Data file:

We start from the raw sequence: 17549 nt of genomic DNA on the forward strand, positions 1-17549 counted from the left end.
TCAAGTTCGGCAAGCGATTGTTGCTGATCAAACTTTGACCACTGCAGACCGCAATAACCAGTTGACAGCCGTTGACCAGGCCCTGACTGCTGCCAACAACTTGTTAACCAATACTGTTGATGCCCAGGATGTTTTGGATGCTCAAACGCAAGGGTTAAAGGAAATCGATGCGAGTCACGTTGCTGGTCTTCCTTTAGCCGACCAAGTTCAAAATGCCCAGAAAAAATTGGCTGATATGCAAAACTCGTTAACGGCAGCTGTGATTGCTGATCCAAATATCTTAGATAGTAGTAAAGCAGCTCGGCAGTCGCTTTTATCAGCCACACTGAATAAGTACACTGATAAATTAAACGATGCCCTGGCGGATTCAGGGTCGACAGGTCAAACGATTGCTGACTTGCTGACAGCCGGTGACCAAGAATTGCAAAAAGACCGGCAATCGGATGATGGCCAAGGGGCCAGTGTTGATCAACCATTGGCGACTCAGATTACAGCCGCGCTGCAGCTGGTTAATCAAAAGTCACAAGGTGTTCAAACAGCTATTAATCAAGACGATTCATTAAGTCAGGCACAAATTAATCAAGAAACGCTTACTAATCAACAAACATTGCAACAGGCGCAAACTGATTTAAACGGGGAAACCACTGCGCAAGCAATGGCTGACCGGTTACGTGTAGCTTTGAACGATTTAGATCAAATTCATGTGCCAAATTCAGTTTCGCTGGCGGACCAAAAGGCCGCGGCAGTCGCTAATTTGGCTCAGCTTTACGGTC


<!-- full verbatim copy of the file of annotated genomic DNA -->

We start from the raw sequence: 17549 nt of genomic DNA on the forward strand, positions 1-17549 counted from the left end.
TCAAGTTCGGCAAGCGATTGTTGCTGATCAAACTTTGACCACTGCAGACCGCAATAACCAGTTGACAGCCGTTGACCAGGCCCTGACTGCTGCCAACAACTTGTTAACCAATACTGTTGATGCCCAGGATGTTTTGGATGCTCAAACGCAAGGGTTAAAGGAAATCGATGCGAGTCACGTTGCTGGTCTTCCTTTAGCCGACCAAGTTCAAAATGCCCAGAAAAAATTGGCTGATATGCAAAACTCGTTAACGGCAGCTGTGATTGCTGATCCAAATATCTTAGATAGTAGTAAAGCAGCTCGGCAGTCGCTTTTATCAGCCACACTGAATAAGTACACTGATAAATTAAACGATGCCCTGGCGGATTCAGGGTCGACAGGTCAAACGATTGCTGACTTGCTGACAGCCGGTGACCAAGAATTGCAAAAAGACCGGCAATCGGATGATGGCCAAGGGGCCAGTGTTGATCAACCATTGGCGACTCAGATTACAGCCGCGCTGCAGCTGGTTAATCAAAAGTCACAAGGTGTTCAAACAGCTATTAATCAAGACGATTCATTAAGTCAGGCACAAATTAATCAAGAAACGCTTACTAATCAACAAACATTGCAACAGGCGCAAACTGATTTAAACGGGGAAACCACTGCGCAAGCAATGGCTGACCGGTTACGTGTAGCTTTGAACGATTTAGATCAAATTCATGTGCCAAATTCAGTTTCGCTGGCGGACCAAAAGGCCGCGGCAGTCGCTAATTTGGCTCAGCTTTACGGTC